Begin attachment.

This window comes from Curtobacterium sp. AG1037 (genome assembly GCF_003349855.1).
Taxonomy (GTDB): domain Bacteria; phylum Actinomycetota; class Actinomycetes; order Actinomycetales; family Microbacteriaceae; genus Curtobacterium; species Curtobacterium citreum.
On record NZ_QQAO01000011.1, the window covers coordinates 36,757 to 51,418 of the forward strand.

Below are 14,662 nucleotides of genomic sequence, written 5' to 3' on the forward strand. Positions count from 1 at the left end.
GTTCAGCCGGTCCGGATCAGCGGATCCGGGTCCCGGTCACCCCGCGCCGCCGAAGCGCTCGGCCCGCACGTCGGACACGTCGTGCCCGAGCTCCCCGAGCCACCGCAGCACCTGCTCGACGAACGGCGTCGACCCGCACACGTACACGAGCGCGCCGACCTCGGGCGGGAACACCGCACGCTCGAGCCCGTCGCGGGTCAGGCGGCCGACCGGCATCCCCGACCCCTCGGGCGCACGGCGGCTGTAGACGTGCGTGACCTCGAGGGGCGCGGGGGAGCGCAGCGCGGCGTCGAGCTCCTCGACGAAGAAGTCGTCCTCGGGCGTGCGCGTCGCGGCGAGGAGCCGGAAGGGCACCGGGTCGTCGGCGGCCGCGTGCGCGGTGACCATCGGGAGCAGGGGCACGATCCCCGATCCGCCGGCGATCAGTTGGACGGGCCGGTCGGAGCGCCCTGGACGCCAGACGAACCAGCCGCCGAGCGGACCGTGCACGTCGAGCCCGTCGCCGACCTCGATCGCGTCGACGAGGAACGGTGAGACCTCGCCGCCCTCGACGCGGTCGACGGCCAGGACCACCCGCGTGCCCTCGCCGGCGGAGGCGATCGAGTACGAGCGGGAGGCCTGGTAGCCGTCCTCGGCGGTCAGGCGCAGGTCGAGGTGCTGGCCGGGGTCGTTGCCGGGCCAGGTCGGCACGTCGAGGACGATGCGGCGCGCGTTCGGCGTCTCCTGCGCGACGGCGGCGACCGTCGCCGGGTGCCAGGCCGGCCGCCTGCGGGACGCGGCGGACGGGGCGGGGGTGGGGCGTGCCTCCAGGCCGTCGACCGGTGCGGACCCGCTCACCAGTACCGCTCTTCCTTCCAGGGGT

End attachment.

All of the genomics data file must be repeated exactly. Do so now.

This window comes from Curtobacterium sp. AG1037 (genome assembly GCF_003349855.1).
Taxonomy (GTDB): domain Bacteria; phylum Actinomycetota; class Actinomycetes; order Actinomycetales; family Microbacteriaceae; genus Curtobacterium; species Curtobacterium citreum.
On record NZ_QQAO01000011.1, the window covers coordinates 36,757 to 51,418 of the forward strand.

Below are 14,662 nucleotides of genomic sequence, written 5' to 3' on the forward strand. Positions count from 1 at the left end.
GTTCAGCCGGTCCGGATCAGCGGATCCGGGTCCCGGTCACCCCGCGCCGCCGAAGCGCTCGGCCCGCACGTCGGACACGTCGTGCCCGAGCTCCCCGAGCCACCGCAGCACCTGCTCGACGAACGGCGTCGACCCGCACACGTACACGAGCGCGCCGACCTCGGGCGGGAACACCGCACGCTCGAGCCCGTCGCGGGTCAGGCGGCCGACCGGCATCCCCGACCCCTCGGGCGCACGGCGGCTGTAGACGTGCGTGACCTCGAGGGGCGCGGGGGAGCGCAGCGCGGCGTCGAGCTCCTCGACGAAGAAGTCGTCCTCGGGCGTGCGCGTCGCGGCGAGGAGCCGGAAGGGCACCGGGTCGTCGGCGGCCGCGTGCGCGGTGACCATCGGGAGCAGGGGCACGATCCCCGATCCGCCGGCGATCAGTTGGACGGGCCGGTCGGAGCGCCCTGGACGCCAGACGAACCAGCCGCCGAGCGGACCGTGCACGTCGAGCCCGTCGCCGACCTCGATCGCGTCGACGAGGAACGGTGAGACCTCGCCGCCCTCGACGCGGTCGACGGCCAGGACCACCCGCGTGCCCTCGCCGGCGGAGGCGATCGAGTACGAGCGGGAGGCCTGGTAGCCGTCCTCGGCGGTCAGGCGCAGGTCGAGGTGCTGGCCGGGGTCGTTGCCGGGCCAGGTCGGCACGTCGAGGACGATGCGGCGCGCGTTCGGCGTCTCCTGCGCGACGGCGGCGACCGTCGCCGGGTGCCAGGCCGGCCGCCTGCGGGACGCGGCGGACGGGGCGGGGGTGGGGCGTGCCTCCAGGCCGTCGACCGGTGCGGACCCGCTCACCAGTACCGCTCTTCCTTCCAGGGGT